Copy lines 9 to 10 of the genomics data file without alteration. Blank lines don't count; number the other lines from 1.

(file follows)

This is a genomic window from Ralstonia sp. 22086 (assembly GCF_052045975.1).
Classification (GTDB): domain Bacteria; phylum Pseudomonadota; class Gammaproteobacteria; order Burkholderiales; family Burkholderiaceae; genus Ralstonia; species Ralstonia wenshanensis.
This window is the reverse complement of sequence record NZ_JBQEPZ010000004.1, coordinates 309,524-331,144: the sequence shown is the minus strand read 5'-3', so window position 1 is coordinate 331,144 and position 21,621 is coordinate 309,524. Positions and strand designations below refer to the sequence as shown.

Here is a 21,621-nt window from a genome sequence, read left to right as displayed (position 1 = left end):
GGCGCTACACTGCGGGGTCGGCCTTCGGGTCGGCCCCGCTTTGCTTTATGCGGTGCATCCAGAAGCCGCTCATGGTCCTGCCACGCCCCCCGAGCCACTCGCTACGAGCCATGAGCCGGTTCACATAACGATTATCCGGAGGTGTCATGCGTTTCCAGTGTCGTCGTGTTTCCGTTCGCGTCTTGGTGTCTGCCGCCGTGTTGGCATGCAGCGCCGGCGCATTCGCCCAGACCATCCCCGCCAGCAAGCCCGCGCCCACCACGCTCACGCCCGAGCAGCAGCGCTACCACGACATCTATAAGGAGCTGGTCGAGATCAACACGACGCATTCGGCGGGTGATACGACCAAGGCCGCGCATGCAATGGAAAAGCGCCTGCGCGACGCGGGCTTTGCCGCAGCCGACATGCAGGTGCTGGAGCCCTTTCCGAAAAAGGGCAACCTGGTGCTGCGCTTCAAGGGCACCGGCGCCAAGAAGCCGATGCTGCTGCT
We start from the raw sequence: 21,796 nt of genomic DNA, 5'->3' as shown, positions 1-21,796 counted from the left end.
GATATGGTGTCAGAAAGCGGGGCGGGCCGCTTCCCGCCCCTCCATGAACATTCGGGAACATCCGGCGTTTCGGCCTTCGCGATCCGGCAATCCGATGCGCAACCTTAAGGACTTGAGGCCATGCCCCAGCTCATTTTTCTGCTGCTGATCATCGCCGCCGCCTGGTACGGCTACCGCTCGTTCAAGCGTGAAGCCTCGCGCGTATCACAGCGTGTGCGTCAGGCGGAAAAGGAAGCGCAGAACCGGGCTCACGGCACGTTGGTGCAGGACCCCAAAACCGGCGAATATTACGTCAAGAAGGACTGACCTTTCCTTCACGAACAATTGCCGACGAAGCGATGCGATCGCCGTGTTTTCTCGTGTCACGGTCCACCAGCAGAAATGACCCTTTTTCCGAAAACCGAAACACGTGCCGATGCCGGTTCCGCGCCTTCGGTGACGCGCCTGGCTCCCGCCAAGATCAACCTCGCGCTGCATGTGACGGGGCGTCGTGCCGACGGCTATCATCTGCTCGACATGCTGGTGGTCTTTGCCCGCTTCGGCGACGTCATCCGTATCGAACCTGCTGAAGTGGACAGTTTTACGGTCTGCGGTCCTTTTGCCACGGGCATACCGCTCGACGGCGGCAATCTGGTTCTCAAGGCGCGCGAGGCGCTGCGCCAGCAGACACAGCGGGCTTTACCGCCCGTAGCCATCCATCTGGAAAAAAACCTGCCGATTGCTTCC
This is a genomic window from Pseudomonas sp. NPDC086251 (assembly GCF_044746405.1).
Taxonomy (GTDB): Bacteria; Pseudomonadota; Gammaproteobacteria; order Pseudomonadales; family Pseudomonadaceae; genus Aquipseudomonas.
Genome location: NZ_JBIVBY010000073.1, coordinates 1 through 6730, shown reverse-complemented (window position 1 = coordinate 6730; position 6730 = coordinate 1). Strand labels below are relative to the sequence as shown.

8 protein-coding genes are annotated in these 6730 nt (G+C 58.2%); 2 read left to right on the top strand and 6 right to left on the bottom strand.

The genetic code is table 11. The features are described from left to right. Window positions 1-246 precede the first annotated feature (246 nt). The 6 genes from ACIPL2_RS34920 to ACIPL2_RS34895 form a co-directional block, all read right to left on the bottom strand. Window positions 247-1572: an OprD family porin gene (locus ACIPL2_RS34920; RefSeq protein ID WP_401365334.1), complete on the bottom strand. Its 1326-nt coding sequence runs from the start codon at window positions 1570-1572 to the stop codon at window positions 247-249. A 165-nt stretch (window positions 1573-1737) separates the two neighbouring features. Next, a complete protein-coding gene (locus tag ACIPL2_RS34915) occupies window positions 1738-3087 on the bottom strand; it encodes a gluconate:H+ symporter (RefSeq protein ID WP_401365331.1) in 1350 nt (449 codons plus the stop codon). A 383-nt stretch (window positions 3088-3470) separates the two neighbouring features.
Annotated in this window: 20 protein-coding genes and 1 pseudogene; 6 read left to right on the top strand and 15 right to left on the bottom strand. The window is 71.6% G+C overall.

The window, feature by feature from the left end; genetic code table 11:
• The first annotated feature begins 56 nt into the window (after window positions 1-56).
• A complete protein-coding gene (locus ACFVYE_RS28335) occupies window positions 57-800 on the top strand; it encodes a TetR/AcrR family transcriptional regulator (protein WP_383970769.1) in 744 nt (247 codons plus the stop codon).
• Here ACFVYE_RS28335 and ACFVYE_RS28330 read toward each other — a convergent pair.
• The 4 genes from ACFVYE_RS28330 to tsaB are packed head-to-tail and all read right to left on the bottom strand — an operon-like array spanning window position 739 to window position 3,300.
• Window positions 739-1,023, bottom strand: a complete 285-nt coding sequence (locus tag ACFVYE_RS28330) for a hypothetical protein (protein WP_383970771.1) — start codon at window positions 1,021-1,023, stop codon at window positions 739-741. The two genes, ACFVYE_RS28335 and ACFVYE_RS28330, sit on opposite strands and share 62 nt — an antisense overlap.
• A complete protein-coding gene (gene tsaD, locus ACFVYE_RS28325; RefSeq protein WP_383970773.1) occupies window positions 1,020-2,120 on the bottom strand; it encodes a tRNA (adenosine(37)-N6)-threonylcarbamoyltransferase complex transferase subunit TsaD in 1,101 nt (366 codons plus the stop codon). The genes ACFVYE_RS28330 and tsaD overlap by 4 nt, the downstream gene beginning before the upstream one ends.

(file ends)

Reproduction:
Taxonomy (GTDB): Bacteria; Pseudomonadota; Gammaproteobacteria; order Pseudomonadales; family Pseudomonadaceae; genus Aquipseudomonas.
Genome location: NZ_JBIVBY010000073.1, coordinates 1 through 6730, shown reverse-complemented (window position 1 = coordinate 6730; position 6730 = coordinate 1). Strand labels below are relative to the sequence as shown.